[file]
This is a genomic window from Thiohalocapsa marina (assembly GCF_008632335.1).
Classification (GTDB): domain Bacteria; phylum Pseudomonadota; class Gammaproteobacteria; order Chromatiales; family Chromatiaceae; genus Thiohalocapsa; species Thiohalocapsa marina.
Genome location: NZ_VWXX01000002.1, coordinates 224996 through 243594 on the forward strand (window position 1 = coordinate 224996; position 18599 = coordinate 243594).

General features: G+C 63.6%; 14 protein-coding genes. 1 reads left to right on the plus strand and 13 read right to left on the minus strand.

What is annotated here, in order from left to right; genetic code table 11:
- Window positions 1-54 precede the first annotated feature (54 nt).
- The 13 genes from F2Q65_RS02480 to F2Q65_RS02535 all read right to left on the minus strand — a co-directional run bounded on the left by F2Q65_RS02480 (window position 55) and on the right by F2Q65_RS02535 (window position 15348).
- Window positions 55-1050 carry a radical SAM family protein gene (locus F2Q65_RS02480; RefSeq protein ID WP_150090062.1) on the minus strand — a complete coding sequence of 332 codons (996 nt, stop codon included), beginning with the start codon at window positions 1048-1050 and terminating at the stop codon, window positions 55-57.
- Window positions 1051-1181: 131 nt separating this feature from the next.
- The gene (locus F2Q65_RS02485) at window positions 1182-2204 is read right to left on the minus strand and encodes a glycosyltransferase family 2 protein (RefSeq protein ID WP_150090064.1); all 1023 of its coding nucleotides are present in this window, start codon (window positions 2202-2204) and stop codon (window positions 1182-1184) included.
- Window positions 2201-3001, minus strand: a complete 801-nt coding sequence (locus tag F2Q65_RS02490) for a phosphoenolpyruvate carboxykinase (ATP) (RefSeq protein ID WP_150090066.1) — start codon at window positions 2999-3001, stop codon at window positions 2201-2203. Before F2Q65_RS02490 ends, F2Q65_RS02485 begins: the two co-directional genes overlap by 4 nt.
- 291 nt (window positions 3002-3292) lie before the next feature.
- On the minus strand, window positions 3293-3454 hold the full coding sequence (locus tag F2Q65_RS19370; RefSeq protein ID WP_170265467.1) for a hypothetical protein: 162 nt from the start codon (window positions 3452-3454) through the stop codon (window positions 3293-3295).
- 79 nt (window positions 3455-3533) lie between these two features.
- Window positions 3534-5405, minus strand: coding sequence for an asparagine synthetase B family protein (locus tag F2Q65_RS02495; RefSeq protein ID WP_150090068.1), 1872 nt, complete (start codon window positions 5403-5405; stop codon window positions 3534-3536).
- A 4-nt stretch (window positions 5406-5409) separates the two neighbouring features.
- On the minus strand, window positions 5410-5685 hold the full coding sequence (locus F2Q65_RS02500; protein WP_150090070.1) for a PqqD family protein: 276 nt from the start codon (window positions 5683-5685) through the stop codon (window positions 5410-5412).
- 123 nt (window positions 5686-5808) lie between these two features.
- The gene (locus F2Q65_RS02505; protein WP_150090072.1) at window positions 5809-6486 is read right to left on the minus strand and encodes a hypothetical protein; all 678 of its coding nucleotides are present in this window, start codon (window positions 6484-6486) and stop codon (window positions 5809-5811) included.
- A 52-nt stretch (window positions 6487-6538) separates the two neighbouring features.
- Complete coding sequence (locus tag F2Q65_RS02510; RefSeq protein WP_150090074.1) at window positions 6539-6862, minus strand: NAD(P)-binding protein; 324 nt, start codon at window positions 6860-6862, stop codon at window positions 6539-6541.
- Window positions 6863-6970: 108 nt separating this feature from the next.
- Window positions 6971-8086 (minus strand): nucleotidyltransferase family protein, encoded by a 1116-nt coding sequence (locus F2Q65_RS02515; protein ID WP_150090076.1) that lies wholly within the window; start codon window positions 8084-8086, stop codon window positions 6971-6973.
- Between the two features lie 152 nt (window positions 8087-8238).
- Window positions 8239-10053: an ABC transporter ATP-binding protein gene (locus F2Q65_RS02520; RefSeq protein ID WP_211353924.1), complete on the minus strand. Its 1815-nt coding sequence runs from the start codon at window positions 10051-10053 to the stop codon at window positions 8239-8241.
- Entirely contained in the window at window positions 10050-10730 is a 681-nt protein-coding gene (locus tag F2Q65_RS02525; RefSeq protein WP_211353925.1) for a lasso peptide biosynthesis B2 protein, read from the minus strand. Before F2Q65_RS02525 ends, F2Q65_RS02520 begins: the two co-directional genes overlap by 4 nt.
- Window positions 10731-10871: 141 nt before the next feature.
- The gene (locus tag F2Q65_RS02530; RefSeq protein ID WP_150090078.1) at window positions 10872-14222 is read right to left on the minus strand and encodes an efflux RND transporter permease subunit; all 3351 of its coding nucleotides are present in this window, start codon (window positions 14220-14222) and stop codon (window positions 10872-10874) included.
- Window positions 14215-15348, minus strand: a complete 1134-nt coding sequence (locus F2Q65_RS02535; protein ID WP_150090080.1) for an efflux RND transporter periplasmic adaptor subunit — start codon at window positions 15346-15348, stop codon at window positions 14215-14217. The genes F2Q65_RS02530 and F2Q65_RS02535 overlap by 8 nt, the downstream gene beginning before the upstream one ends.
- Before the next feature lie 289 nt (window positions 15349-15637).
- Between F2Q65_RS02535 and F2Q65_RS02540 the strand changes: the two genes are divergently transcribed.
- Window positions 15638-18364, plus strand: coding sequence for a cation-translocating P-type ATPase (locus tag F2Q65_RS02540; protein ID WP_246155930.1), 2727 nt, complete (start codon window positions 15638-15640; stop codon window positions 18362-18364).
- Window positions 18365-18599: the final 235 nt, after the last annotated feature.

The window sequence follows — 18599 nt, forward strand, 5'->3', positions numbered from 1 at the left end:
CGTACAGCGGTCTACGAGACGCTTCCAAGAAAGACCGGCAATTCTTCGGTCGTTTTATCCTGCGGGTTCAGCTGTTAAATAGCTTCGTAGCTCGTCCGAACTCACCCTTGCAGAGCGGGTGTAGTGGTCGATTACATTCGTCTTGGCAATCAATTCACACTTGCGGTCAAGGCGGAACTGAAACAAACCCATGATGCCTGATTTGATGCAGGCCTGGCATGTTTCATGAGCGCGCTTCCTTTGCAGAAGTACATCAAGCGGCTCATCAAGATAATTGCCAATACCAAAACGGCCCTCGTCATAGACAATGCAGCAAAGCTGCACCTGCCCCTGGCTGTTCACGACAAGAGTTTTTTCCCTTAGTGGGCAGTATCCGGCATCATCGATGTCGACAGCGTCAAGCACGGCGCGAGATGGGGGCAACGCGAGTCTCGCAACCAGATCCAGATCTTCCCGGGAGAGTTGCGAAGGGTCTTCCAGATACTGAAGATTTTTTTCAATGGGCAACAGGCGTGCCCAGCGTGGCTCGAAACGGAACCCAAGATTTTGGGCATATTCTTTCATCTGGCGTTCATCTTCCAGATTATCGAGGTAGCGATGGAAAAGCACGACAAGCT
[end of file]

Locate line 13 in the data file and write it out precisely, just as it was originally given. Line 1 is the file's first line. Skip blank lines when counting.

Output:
- On the minus strand, window positions 3293-3454 hold the full coding sequence (locus tag F2Q65_RS19370; RefSeq protein ID WP_170265467.1) for a hypothetical protein: 162 nt from the start codon (window positions 3452-3454) through the stop codon (window positions 3293-3295).